George Reeves was born in 1914 on January 5th. He was Miss Scarlett’s beau in Gone with the Wind, but is known now of course for playing Superman on TV 1952-1958. IMDb lists 78 credits. Reeves committed suicide at age 45 (some say he was murdered by his lover’s husband).
Jane Wyman was born on January 5th in 1917. She won the best actress Oscar in 1949 for her performance in Johnny Belinda; she had three other best actress nominations. Ms. Wyman died in 2007. She was married five times to four men (one being Ronald Reagan 1940-1949), but unmarried during the last 42 years of her life. Her real name was Sarah Jane Mayfield; Wyman was her first married name.
Sam Phillips was born near Florence, Alabama, on this date in 1923. He died in 2003.
If Sam Phillips had discovered only Elvis Presley, he would have earned his rightful place in the Rock and Roll Hall of Fame. But his Sun Records label was also an early home to Jerry Lee Lewis, Johnny Cash, Roy Orbison, Carl Perkins, Howlin’ Wolf and more of rock and roll’s greatest talents. Sun produced more rock and roll records than any other label of its time. They included the songs that served as the foundation for rock and roll, such as Elvis Presley’s first five singles (beginning with “That’s All Right” b/w “Blue Moon of Kentucky” in 1954), Carl Perkins’ “Blue Suede Shoes,” Jerry Lee Lewis’ “Whole Lotta Shakin’ Going On” and Johnny Cash’s “I Walk the Line.”
But there was much, much more: Bill Justis’ aptly titled sax instrumental “Raunchy,” a national Top Three hit; some of Roy Orbison’s earliest recordings, including “Ooby Dooby”; the rockabilly classic “Flying Saucers Rock and Roll,” by Billy Lee Riley; the first pop hit, “Lonely Weekends,” for pianist Charlie Rich; and such high-charting R&B entries as Rufus Thomas’s “Bear Cat.” It is a testimony to Phillips’ ecumenical, color-blind vision of American music that a song like “Breathless,” by Jerry Lee Lewis, could make the Top Ten on the pop, country and R&B charts alike.
King Camp Gillette was born on this date in 1855.
At the age of 17, Gillette became a traveling salesman, who made improvement to his wares as well as selling them. By 1890, he had earned four patents. More importantly, he had learned from the President of his company that disposable items made for big sales.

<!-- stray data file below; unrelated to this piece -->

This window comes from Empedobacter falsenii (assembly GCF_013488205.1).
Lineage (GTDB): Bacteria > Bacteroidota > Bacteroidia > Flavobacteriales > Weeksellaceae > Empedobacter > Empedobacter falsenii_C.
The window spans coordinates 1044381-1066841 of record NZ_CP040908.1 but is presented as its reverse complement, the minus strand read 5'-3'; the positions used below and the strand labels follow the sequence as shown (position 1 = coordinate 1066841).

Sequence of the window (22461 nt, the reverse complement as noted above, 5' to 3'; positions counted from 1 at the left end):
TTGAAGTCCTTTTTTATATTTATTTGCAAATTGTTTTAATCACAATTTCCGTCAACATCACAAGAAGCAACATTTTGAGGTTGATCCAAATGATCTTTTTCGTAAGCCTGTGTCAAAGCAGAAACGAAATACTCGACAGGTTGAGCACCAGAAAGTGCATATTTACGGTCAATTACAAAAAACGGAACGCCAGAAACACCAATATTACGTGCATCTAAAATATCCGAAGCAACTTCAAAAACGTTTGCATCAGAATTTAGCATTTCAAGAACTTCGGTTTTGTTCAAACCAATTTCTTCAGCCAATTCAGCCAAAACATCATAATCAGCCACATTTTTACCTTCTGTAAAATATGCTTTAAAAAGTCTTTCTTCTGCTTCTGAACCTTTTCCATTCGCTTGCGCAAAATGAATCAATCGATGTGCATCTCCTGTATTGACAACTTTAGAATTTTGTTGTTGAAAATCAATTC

On the road, Gillette used to shave every morning with a Star Safety Razor: that is, a heavy, wedge-shaped blade fitted perpendicularly into its handle. It would have been downright dangerous, in the lavatory of a rumbling train, for Gillette to shave with the type of straight razor used by most men at the time. However, the safety razor did share a major shortcoming with standard razors: the blade had to be sharpened frequently on a leather strop; and even so, the blade eventually became too worn to sharpen.
One morning in 1895, Gillette, now living in Boston, had a revelation: if he could put a sharp edge on a small square of sheet steel, he could market a safety razor blade that could be thrown away when it grew dull, and readily replaced. Gillette visited metallurgists at MIT, who assured him his idea was impossible. It took Gillette six years to find an engineer, William Emery Nickerson (an MIT-trained inventor), who could produce the blade Gillette wanted.
In 1901, Gillette and Nickerson formed the American Safety Razor Company (soon thereafter renamed for Gillette himself). For the first time, razor blades would be sold in multiple packages, with the razor handle a one-time purchase. Production began in 1903; Gillette won a patent for his product the next year.
Excerpted from Inventor of the Week: Archive — MIT
Stephen Decatur was born in Sinepuxent, Maryland, on January 5th in 1779. He joined the U.S. Navy in 1798.